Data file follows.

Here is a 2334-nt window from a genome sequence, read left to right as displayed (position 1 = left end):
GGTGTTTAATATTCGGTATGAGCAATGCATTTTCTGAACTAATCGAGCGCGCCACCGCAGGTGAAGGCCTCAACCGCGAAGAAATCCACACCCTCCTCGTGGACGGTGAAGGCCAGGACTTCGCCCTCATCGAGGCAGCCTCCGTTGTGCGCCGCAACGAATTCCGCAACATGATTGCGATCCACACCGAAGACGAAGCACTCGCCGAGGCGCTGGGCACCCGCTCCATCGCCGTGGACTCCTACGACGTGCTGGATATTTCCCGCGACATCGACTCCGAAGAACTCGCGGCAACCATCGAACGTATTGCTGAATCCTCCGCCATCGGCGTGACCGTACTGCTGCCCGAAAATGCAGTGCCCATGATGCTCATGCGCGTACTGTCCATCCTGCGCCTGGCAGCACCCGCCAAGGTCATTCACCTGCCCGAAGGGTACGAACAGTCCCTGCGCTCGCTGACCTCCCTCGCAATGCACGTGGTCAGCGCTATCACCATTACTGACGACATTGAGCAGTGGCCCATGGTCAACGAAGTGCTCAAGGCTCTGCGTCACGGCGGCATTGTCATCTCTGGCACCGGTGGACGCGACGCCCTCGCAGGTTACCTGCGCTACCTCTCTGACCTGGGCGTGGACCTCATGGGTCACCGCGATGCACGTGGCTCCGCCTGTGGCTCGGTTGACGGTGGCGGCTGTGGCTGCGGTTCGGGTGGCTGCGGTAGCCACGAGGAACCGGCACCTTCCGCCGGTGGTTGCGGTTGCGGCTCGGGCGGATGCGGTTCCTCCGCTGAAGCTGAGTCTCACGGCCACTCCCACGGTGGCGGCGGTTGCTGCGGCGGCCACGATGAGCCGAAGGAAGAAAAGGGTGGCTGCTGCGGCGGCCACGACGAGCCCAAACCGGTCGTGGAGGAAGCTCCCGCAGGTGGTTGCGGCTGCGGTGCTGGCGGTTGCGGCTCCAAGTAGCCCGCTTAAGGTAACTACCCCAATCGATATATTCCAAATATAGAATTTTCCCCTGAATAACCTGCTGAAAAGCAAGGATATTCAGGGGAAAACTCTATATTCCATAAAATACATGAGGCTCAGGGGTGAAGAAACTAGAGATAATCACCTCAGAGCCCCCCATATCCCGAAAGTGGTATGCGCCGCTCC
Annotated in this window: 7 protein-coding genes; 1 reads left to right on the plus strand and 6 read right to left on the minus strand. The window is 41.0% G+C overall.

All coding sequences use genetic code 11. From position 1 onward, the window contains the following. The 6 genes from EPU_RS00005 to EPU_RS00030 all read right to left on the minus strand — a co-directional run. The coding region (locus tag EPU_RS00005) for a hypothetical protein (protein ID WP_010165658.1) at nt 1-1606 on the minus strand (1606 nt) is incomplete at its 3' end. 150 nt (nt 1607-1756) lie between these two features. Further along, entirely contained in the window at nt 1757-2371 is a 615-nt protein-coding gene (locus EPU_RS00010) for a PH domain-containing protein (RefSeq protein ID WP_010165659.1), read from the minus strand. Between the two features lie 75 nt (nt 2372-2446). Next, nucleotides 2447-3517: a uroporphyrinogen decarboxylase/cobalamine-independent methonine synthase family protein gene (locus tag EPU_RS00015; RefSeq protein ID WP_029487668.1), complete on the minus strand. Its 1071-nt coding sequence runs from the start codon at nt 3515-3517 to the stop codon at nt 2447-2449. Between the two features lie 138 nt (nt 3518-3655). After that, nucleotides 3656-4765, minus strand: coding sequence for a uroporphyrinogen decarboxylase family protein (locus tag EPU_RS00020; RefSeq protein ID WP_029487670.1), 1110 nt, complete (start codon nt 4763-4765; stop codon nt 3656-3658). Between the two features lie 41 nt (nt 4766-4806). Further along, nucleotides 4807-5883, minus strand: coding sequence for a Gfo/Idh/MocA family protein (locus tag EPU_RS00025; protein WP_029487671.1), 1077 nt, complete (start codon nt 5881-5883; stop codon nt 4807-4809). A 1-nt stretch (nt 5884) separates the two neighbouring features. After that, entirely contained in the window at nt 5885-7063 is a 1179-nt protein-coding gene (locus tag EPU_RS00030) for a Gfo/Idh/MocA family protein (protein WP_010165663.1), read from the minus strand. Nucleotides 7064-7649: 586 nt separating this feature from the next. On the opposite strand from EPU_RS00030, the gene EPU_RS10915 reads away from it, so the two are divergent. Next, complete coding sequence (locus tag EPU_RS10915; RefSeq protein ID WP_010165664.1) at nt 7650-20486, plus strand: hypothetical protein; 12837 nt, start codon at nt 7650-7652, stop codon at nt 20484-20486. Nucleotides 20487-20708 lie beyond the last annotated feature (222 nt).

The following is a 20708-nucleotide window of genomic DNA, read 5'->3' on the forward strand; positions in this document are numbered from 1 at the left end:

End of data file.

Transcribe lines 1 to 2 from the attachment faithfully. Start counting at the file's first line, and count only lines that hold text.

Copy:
Here is a 2334-nt window from a genome sequence, read left to right as displayed (position 1 = left end):
GGTGTTTAATATTCGGTATGAGCAATGCATTTTCTGAACTAATCGAGCGCGCCACCGCAGGTGAAGGCCTCAACCGCGAAGAAATCCACACCCTCCTCGTGGACGGTGAAGGCCAGGACTTCGCCCTCATCGAGGCAGCCTCCGTTGTGCGCCGCAACGAATTCCGCAACATGATTGCGATCCACACCGAAGACGAAGCACTCGCCGAGGCGCTGGGCACCCGCTCCATCGCCGTGGACTCCTACGACGTGCTGGATATTTCCCGCGACATCGACTCCGAAGAACTCGCGGCAACCATCGAACGTATTGCTGAATCCTCCGCCATCGGCGTGACCGTACTGCTGCCCGAAAATGCAGTGCCCATGATGCTCATGCGCGTACTGTCCATCCTGCGCCTGGCAGCACCCGCCAAGGTCATTCACCTGCCCGAAGGGTACGAACAGTCCCTGCGCTCGCTGACCTCCCTCGCAATGCACGTGGTCAGCGCTATCACCATTACTGACGACATTGAGCAGTGGCCCATGGTCAACGAAGTGCTCAAGGCTCTGCGTCACGGCGGCATTGTCATCTCTGGCACCGGTGGACGCGACGCCCTCGCAGGTTACCTGCGCTACCTCTCTGACCTGGGCGTGGACCTCATGGGTCACCGCGATGCACGTGGCTCCGCCTGTGGCTCGGTTGACGGTGGCGGCTGTGGCTGCGGTTCGGGTGGCTGCGGTAGCCACGAGGAACCGGCACCTTCCGCCGGTGGTTGCGGTTGCGGCTCGGGCGGATGCGGTTCCTCCGCTGAAGCTGAGTCTCACGGCCACTCCCACGGTGGCGGCGGTTGCTGCGGCGGCCACGATGAGCCGAAGGAAGAAAAGGGTGGCTGCTGCGGCGGCCACGACGAGCCCAAACCGGTCGTGGAGGAAGCTCCCGCAGGTGGTTGCGGCTGCGGTGCTGGCGGTTGCGGCTCCAAGTAGCCCGCTTAAGGTAACTACCCCAATCGATATATTCCAAATATAGAATTTTCCCCTGAATAACCTGCTGAAAAGCAAGGATATTCAGGGGAAAACTCTATATTCCATAAAATACATGAGGCTCAGGGGTGAAGAAACTAGAGATAATCACCTCAGAGCCCCCCATATCCCGAAAGTGGTATGCGCCGCTCC